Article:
Welcome to the NFL Golden.
You can listen to both interviews here, and I recommend doing so. Some of this may seem like fluff, but for whatever reason, Carroll feels very genuine to me, like he wouldn't bullshit us. I'll throw out some of what struck me while listening, if it seems dumb, or I heard it wrong--let me know.
Brock seemed astounded by how much 11-on-11 Carroll was running, so I assume this is not the standard amount for an NFL team. Pete defended this practice by saying that while drills are "hugely important", right now they're "just trying to gather as much information as [they] can" and seeing the players in live action makes this easier. Carroll feels that by thrusting the rookies (especially Okung) into a live setting it will force them to adjust to the pace and speed of the NFL earlier than if they were simply doing solo-drills. Now Okung just has to face a decent Defensive End.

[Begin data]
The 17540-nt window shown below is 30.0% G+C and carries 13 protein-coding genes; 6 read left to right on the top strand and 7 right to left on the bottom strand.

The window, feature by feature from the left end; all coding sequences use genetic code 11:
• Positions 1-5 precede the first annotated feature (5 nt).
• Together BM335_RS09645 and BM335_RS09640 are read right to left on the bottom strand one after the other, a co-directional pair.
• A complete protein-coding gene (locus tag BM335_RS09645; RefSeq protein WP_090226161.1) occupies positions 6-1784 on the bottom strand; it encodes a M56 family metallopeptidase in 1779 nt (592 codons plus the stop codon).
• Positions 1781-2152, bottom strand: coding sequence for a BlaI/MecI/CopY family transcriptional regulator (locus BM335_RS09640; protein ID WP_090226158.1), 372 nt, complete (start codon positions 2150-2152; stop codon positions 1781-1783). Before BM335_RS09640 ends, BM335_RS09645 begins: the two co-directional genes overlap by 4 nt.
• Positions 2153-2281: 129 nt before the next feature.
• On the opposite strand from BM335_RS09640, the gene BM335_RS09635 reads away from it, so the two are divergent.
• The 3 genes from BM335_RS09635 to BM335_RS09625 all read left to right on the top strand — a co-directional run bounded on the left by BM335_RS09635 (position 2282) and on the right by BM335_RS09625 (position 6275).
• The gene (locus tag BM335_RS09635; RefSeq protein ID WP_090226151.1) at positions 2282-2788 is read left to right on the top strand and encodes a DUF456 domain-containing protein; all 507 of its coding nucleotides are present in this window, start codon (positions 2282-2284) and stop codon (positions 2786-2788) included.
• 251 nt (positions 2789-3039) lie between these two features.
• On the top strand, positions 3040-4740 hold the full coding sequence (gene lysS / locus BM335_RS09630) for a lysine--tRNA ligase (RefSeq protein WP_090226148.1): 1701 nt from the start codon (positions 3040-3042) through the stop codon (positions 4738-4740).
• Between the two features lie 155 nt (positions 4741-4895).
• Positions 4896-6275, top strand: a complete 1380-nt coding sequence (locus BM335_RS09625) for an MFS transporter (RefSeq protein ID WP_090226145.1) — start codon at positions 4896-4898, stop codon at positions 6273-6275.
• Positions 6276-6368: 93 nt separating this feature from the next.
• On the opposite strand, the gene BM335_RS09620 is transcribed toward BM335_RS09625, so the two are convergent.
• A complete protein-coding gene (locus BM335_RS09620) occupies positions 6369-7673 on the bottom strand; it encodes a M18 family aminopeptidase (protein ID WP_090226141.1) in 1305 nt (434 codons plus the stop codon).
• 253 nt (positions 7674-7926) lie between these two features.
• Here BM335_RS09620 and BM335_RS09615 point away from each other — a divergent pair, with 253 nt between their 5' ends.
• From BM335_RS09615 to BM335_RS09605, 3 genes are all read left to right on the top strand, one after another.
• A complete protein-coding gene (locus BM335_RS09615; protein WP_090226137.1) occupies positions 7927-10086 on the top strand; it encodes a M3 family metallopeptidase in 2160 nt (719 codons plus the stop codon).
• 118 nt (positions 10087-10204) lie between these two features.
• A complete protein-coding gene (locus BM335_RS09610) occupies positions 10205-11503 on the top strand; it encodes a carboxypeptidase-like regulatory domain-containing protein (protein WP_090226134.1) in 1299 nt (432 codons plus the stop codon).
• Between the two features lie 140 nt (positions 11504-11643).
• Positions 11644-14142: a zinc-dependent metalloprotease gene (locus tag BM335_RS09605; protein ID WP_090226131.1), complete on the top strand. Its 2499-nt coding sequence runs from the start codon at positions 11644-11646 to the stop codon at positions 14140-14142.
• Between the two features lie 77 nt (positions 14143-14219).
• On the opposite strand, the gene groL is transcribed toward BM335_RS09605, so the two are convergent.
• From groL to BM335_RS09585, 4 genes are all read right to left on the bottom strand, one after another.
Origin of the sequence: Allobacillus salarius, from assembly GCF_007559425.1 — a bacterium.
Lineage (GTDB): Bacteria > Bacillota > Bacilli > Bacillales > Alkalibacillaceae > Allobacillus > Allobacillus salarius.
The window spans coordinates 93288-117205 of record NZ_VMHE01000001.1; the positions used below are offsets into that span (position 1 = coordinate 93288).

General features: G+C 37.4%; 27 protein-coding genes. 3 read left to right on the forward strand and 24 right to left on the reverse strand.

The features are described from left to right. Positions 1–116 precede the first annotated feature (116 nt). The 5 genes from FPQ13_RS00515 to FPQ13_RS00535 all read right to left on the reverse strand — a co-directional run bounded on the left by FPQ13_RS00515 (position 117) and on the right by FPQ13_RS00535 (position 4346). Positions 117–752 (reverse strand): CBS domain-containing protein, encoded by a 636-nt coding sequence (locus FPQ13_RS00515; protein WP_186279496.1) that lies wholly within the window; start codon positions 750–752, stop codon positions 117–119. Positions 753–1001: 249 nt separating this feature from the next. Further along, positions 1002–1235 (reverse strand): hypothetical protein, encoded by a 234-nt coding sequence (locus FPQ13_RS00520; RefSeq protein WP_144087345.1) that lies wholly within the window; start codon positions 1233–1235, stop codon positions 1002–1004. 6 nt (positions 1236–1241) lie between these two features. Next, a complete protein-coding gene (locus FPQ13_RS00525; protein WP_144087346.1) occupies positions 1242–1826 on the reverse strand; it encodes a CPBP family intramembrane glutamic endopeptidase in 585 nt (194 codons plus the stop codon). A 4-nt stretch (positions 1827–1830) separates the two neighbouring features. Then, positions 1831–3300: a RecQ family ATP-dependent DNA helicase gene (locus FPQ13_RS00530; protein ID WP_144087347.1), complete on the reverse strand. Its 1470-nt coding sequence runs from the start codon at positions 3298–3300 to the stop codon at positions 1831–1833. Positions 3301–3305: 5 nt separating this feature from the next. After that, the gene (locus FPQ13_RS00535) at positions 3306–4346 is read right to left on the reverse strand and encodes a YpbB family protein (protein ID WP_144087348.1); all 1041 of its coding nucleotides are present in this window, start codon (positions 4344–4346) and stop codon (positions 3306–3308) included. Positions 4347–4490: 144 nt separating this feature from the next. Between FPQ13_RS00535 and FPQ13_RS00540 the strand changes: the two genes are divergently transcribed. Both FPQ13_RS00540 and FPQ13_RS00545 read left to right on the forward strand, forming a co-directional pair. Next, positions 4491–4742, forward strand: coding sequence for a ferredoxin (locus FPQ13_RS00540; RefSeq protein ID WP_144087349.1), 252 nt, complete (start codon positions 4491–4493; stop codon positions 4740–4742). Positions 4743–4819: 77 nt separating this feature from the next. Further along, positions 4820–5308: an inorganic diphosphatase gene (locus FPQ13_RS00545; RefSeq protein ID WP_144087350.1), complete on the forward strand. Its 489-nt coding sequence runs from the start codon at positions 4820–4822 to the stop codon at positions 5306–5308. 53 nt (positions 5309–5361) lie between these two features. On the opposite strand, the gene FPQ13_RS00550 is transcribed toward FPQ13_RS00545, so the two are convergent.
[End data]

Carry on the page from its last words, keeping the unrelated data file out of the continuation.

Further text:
Carroll imagines it will take, at minimum, half a season before Okung is comfortable enough with the speed and rhythm of the NFL to make his own calls and identify what the Defense is throwing at him. Until then Ben Hamilton will assist him.
When discussing past USC players, Carroll said he does not remember ever seeing Mike Williams in better shape than he is now. He confesses that Williams is still rusty, especially playing the deep ball. I was surprised to learn BMW is barely 26 years old (same age as Carlson and Brandon Marshall).
Pete Carroll is "pumped up" about Red Bryant practicing opposite the Leo (Chris Clemons). One of his goals during OTA's is forcing the Secondary to be more aggresive in their coverage, and to operate more in press. Apparently Jennings is really responding well (color me skeptical).
Carroll thinks Aaron Curry suffered without Lofa's guidance. Aaron Curry agreed with this, saying he just played full speed, and counted on Lofa to make up for his mistakes. Pete Carroll goes on to say that, besides the QBs, Curry has been studying at the VMAC more than any other player.